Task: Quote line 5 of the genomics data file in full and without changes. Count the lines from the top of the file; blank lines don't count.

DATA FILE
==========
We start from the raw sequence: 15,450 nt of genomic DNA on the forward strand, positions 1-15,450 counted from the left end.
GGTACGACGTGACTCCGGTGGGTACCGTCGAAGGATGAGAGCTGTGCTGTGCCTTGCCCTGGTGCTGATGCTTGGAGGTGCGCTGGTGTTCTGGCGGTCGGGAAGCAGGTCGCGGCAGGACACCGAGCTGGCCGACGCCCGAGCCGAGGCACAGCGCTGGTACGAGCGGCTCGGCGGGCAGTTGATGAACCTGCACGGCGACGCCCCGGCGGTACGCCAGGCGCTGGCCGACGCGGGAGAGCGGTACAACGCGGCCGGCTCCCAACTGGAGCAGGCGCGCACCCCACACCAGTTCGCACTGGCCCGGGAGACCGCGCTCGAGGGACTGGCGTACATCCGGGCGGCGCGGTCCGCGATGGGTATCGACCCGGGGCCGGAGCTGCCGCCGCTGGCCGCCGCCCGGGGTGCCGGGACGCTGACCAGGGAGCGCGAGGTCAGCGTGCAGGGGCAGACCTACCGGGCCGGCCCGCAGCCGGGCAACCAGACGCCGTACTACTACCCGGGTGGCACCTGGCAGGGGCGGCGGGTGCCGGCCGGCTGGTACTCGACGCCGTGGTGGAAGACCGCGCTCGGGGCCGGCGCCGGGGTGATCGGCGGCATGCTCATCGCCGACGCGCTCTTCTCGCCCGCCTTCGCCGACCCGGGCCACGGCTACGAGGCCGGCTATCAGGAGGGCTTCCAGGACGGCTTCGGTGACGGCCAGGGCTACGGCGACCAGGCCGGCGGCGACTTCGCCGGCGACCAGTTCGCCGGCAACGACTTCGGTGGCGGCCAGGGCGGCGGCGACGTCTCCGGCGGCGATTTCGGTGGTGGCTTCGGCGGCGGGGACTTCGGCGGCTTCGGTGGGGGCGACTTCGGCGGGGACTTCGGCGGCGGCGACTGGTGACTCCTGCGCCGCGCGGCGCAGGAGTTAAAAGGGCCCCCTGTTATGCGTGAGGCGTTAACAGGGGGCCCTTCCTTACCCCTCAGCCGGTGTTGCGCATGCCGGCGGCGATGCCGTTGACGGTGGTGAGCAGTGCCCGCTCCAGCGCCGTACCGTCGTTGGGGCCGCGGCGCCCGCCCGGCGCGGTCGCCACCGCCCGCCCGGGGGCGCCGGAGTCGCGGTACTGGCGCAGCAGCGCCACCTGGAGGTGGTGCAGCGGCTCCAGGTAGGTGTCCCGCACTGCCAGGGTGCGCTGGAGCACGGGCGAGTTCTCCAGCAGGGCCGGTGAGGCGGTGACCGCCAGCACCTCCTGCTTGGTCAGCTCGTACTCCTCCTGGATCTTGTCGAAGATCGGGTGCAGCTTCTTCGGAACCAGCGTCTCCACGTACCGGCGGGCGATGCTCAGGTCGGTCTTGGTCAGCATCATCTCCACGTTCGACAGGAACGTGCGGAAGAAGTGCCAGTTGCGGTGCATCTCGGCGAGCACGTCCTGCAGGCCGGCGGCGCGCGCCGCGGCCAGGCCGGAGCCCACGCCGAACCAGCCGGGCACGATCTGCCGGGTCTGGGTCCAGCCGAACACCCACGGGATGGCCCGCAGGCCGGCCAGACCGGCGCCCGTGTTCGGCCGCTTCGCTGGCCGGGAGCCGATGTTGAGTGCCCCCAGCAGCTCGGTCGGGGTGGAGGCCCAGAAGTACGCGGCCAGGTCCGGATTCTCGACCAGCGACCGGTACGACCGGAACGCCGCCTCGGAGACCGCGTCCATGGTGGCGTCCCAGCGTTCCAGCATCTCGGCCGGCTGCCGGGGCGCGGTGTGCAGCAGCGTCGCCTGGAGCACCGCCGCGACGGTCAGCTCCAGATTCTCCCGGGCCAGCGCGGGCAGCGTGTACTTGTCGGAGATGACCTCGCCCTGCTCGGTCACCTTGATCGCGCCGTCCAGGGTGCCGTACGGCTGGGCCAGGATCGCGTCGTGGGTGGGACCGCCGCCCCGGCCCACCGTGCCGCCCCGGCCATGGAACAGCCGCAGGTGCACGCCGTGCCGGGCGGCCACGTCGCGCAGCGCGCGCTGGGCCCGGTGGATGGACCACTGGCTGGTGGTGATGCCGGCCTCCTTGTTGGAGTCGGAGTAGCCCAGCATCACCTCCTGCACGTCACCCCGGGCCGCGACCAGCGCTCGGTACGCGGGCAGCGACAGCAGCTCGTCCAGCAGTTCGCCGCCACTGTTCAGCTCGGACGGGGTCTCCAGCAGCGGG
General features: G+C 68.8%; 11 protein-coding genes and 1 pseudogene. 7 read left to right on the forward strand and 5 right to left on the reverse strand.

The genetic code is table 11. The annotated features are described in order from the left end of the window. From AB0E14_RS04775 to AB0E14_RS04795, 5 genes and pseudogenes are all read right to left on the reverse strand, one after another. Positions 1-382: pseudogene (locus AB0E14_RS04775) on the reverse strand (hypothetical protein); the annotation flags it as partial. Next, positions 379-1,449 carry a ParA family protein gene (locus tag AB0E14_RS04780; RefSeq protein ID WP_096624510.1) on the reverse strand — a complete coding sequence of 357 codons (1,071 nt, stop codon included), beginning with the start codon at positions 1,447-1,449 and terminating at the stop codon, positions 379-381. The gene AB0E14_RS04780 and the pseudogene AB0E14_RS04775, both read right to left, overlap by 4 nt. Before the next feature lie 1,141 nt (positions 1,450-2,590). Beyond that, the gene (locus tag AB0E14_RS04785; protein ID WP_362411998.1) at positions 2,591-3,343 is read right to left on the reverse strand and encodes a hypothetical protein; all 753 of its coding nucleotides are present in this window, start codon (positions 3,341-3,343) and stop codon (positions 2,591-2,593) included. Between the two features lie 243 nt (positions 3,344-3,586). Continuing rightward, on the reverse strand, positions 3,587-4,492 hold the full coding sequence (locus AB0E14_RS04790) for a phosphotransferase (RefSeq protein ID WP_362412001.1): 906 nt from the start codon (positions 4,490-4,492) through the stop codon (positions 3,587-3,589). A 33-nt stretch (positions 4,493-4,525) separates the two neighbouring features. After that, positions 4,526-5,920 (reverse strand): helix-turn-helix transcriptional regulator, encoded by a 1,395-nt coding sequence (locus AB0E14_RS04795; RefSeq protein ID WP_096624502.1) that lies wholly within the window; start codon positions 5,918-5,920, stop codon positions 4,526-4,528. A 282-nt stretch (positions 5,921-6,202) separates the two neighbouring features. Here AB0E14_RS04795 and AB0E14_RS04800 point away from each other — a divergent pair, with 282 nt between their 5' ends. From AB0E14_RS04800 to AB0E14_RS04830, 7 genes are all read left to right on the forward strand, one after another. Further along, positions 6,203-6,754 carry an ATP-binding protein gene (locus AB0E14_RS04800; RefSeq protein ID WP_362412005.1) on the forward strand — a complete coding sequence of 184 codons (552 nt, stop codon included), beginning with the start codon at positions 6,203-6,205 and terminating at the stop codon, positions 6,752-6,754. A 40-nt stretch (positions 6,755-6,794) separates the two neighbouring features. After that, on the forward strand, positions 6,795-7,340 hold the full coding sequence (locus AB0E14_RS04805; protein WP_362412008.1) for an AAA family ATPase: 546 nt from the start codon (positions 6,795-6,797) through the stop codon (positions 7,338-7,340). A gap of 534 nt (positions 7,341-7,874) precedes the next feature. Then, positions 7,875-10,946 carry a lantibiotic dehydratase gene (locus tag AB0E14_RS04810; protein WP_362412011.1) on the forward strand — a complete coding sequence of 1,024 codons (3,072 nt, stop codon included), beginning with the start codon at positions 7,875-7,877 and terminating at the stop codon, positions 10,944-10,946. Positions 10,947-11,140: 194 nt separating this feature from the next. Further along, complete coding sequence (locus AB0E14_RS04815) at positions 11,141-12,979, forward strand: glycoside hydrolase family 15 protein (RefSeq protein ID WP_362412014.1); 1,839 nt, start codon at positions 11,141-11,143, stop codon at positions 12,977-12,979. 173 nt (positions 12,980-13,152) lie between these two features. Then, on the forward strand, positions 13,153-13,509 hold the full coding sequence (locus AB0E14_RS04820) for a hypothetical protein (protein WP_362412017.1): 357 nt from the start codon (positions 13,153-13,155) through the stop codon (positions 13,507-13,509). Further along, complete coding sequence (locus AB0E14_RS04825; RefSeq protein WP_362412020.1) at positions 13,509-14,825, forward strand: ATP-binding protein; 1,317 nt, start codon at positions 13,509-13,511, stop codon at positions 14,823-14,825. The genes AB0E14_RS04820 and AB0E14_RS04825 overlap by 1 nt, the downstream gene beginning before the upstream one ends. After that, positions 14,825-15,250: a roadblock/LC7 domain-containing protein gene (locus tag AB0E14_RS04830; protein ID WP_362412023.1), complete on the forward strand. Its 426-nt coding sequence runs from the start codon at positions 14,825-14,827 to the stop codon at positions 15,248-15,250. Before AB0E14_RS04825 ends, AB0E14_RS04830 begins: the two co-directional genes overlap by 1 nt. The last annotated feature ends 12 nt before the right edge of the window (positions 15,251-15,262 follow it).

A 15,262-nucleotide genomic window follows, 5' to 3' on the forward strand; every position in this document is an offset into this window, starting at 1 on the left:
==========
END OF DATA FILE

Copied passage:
A 15,262-nucleotide genomic window follows, 5' to 3' on the forward strand; every position in this document is an offset into this window, starting at 1 on the left: